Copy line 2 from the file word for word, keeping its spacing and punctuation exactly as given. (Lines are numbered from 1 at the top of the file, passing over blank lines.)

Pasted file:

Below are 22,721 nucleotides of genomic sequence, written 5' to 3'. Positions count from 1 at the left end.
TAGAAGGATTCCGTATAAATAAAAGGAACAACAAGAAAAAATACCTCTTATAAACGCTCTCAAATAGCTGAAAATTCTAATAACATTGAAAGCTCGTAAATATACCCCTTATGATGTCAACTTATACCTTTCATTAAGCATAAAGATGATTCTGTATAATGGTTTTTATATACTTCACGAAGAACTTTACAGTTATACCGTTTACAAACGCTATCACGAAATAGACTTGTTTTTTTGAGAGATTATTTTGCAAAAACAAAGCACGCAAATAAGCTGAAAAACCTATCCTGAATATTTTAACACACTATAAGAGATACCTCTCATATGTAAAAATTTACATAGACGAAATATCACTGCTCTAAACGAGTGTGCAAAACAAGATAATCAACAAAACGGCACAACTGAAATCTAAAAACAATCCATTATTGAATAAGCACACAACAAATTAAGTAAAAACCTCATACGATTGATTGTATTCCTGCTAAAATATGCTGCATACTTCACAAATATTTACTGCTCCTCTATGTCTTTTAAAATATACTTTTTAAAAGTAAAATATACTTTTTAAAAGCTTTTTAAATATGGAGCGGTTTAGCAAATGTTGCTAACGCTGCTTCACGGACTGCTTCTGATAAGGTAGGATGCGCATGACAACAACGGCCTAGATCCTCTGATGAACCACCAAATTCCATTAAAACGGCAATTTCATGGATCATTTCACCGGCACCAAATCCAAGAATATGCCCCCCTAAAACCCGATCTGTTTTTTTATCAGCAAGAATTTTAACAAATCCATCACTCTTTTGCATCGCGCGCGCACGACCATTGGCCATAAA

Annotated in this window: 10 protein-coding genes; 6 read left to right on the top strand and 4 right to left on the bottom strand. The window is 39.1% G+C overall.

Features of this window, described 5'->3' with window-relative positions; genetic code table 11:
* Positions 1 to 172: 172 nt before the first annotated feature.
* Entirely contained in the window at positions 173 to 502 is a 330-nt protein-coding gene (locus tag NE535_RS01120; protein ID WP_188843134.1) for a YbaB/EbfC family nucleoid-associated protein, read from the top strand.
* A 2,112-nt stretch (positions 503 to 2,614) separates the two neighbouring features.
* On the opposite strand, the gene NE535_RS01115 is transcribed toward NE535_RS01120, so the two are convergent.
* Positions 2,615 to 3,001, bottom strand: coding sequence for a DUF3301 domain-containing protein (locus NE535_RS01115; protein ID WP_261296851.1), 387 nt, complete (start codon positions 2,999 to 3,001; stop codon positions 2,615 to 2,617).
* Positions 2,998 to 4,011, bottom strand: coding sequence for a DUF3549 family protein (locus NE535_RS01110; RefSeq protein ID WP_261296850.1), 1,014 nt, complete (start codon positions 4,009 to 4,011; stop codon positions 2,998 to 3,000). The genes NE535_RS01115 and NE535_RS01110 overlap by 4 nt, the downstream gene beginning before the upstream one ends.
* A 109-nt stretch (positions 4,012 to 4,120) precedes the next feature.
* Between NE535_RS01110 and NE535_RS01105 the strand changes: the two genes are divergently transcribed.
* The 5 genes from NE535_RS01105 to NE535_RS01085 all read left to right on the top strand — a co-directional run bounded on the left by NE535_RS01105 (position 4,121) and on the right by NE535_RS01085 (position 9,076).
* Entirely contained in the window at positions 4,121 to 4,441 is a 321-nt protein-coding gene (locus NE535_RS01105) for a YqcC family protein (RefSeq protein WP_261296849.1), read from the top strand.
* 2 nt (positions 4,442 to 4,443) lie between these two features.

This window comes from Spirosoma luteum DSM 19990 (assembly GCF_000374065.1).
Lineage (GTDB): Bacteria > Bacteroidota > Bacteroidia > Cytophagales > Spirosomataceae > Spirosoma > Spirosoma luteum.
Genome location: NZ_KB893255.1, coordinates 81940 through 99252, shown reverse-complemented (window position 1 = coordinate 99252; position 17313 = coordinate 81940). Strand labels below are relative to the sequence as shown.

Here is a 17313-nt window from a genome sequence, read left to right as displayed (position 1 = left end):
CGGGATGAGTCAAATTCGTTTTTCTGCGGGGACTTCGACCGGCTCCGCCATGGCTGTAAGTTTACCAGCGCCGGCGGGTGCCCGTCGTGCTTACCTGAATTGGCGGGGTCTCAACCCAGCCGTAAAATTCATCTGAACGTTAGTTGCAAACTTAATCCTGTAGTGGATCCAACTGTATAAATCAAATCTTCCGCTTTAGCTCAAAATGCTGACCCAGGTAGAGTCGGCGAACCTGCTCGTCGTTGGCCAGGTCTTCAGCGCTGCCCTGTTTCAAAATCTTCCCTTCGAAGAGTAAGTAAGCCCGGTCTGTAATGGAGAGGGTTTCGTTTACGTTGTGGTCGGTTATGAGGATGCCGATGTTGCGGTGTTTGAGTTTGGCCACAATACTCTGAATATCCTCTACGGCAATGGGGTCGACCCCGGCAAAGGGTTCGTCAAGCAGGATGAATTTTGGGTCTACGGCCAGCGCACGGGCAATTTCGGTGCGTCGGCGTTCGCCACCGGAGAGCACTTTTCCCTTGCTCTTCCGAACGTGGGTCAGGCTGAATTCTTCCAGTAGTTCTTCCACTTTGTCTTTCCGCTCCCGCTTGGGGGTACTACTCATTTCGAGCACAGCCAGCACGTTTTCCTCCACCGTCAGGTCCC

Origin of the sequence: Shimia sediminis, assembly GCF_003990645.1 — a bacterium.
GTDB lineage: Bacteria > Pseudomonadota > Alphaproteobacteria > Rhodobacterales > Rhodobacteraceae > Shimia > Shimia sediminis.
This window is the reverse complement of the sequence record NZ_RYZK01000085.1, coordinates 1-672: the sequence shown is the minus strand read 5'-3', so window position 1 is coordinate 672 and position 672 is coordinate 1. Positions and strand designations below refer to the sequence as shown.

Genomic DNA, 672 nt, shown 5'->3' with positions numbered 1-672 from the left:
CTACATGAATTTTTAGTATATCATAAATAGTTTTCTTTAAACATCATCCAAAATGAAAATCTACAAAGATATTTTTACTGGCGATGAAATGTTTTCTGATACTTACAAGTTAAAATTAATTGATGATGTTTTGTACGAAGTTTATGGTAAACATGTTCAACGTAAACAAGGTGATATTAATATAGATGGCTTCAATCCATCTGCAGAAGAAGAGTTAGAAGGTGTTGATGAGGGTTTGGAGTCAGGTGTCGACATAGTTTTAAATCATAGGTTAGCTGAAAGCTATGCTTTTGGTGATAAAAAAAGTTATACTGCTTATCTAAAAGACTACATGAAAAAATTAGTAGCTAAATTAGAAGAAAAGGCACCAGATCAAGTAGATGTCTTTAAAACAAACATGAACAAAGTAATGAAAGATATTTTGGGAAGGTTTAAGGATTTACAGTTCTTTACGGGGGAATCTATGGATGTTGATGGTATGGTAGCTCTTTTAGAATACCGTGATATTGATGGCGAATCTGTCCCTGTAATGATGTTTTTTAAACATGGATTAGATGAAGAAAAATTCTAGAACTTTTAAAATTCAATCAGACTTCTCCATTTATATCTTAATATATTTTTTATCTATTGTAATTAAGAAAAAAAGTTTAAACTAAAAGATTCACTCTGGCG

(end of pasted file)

TAGAAGGATTCCGTATAAATAAAAGGAACAACAAGAAAAAATACCTCTTATAAACGCTCTCAAATAGCTGAAAATTCTAATAACATTGAAAGCTCGTAAATATACCCCTTATGATGTCAACTTATACCTTTCATTAAGCATAAAGATGATTCTGTATAATGGTTTTTATATACTTCACGAAGAACTTTACAGTTATACCGTTTACAAACGCTATCACGAAATAGACTTGTTTTTTTGAGAGATTATTTTGCAAAAACAAAGCACGCAAATAAGCTGAAAAACCTATCCTGAATATTTTAACACACTATAAGAGATACCTCTCATATGTAAAAATTTACATAGACGAAATATCACTGCTCTAAACGAGTGTGCAAAACAAGATAATCAACAAAACGGCACAACTGAAATCTAAAAACAATCCATTATTGAATAAGCACACAACAAATTAAGTAAAAACCTCATACGATTGATTGTATTCCTGCTAAAATATGCTGCATACTTCACAAATATTTACTGCTCCTCTATGTCTTTTAAAATATACTTTTTAAAAGTAAAATATACTTTTTAAAAGCTTTTTAAATATGGAGCGGTTTAGCAAATGTTGCTAACGCTGCTTCACGGACTGCTTCTGATAAGGTAGGATGCGCATGACAACAACGGCCTAGATCCTCTGATGAACCACCAAATTCCATTAAAACGGCAATTTCATGGATCATTTCACCGGCACCAAATCCAAGAATATGCCCCCCTAAAACCCGATCTGTTTTTTTATCAGCAAGAATTTTAACAAATCCATCACTCTTTTGCATCGCGCGCGCACGACCATTGGCCATAAA